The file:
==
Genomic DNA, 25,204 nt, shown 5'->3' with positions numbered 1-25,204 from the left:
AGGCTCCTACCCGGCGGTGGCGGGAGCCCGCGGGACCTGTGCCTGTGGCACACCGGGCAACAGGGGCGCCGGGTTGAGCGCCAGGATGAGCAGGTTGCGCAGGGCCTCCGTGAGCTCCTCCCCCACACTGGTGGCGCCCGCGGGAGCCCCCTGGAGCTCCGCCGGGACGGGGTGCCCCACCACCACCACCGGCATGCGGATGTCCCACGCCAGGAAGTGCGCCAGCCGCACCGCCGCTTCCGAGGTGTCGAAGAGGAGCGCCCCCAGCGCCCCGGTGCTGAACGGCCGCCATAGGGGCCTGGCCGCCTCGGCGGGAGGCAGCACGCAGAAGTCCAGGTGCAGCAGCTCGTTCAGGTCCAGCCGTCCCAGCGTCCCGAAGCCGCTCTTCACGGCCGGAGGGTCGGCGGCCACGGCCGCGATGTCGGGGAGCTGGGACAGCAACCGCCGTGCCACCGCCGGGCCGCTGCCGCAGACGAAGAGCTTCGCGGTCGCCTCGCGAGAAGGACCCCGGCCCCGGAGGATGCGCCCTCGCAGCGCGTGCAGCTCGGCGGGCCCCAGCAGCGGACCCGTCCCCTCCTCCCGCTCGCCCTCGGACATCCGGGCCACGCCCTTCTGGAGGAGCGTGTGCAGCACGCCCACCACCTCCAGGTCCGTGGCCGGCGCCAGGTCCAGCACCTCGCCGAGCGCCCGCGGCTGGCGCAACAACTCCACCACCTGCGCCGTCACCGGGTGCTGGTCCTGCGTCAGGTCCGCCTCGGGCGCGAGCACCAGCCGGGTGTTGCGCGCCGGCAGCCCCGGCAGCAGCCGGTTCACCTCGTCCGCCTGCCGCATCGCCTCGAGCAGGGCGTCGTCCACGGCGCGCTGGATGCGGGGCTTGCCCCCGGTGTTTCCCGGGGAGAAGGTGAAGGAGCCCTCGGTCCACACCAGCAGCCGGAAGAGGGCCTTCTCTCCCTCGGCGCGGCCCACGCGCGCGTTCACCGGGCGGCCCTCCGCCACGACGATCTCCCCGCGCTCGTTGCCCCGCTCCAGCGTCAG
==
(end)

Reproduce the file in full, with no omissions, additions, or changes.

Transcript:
Genomic DNA, 25,204 nt, shown 5'->3' with positions numbered 1-25,204 from the left:
AGGCTCCTACCCGGCGGTGGCGGGAGCCCGCGGGACCTGTGCCTGTGGCACACCGGGCAACAGGGGCGCCGGGTTGAGCGCCAGGATGAGCAGGTTGCGCAGGGCCTCCGTGAGCTCCTCCCCCACACTGGTGGCGCCCGCGGGAGCCCCCTGGAGCTCCGCCGGGACGGGGTGCCCCACCACCACCACCGGCATGCGGATGTCCCACGCCAGGAAGTGCGCCAGCCGCACCGCCGCTTCCGAGGTGTCGAAGAGGAGCGCCCCCAGCGCCCCGGTGCTGAACGGCCGCCATAGGGGCCTGGCCGCCTCGGCGGGAGGCAGCACGCAGAAGTCCAGGTGCAGCAGCTCGTTCAGGTCCAGCCGTCCCAGCGTCCCGAAGCCGCTCTTCACGGCCGGAGGGTCGGCGGCCACGGCCGCGATGTCGGGGAGCTGGGACAGCAACCGCCGTGCCACCGCCGGGCCGCTGCCGCAGACGAAGAGCTTCGCGGTCGCCTCGCGAGAAGGACCCCGGCCCCGGAGGATGCGCCCTCGCAGCGCGTGCAGCTCGGCGGGCCCCAGCAGCGGACCCGTCCCCTCCTCCCGCTCGCCCTCGGACATCCGGGCCACGCCCTTCTGGAGGAGCGTGTGCAGCACGCCCACCACCTCCAGGTCCGTGGCCGGCGCCAGGTCCAGCACCTCGCCGAGCGCCCGCGGCTGGCGCAACAACTCCACCACCTGCGCCGTCACCGGGTGCTGGTCCTGCGTCAGGTCCGCCTCGGGCGCGAGCACCAGCCGGGTGTTGCGCGCCGGCAGCCCCGGCAGCAGCCGGTTCACCTCGTCCGCCTGCCGCATCGCCTCGAGCAGGGCGTCGTCCACGGCGCGCTGGATGCGGGGCTTGCCCCCGGTGTTTCCCGGGGAGAAGGTGAAGGAGCCCTCGGTCCACACCAGCAGCCGGAAGAGGGCCTTCTCTCCCTCGGCGCGGCCCACGCGCGCGTTCACCGGGCGGCCCTCCGCCACGACGATCTCCCCGCGCTCGTTGCCCCGCTCCAGCGTCAG